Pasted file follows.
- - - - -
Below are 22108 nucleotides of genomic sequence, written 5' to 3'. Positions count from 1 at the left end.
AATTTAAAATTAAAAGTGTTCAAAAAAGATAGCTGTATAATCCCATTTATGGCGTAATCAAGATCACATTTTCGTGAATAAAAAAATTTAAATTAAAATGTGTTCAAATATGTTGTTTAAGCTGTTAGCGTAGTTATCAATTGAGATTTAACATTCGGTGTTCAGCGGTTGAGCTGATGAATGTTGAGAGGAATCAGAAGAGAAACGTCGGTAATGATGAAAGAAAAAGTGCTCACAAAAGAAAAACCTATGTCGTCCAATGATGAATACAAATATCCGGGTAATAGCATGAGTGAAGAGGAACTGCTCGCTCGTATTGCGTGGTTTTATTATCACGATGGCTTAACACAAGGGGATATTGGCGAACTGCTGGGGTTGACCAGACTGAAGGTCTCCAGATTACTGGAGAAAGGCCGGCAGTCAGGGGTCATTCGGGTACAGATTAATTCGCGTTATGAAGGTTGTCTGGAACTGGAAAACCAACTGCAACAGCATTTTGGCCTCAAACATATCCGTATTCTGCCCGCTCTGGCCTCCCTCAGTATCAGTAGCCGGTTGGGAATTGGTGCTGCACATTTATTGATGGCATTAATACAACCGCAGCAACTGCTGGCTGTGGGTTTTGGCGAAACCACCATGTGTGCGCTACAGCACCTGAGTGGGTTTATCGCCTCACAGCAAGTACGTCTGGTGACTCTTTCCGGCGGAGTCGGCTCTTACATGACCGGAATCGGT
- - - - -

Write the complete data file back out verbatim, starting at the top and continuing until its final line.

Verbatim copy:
Below are 22108 nucleotides of genomic sequence, written 5' to 3'. Positions count from 1 at the left end.
AATTTAAAATTAAAAGTGTTCAAAAAAGATAGCTGTATAATCCCATTTATGGCGTAATCAAGATCACATTTTCGTGAATAAAAAAATTTAAATTAAAATGTGTTCAAATATGTTGTTTAAGCTGTTAGCGTAGTTATCAATTGAGATTTAACATTCGGTGTTCAGCGGTTGAGCTGATGAATGTTGAGAGGAATCAGAAGAGAAACGTCGGTAATGATGAAAGAAAAAGTGCTCACAAAAGAAAAACCTATGTCGTCCAATGATGAATACAAATATCCGGGTAATAGCATGAGTGAAGAGGAACTGCTCGCTCGTATTGCGTGGTTTTATTATCACGATGGCTTAACACAAGGGGATATTGGCGAACTGCTGGGGTTGACCAGACTGAAGGTCTCCAGATTACTGGAGAAAGGCCGGCAGTCAGGGGTCATTCGGGTACAGATTAATTCGCGTTATGAAGGTTGTCTGGAACTGGAAAACCAACTGCAACAGCATTTTGGCCTCAAACATATCCGTATTCTGCCCGCTCTGGCCTCCCTCAGTATCAGTAGCCGGTTGGGAATTGGTGCTGCACATTTATTGATGGCATTAATACAACCGCAGCAACTGCTGGCTGTGGGTTTTGGCGAAACCACCATGTGTGCGCTACAGCACCTGAGTGGGTTTATCGCCTCACAGCAAGTACGTCTGGTGACTCTTTCCGGCGGAGTCGGCTCTTACATGACCGGAATCGGT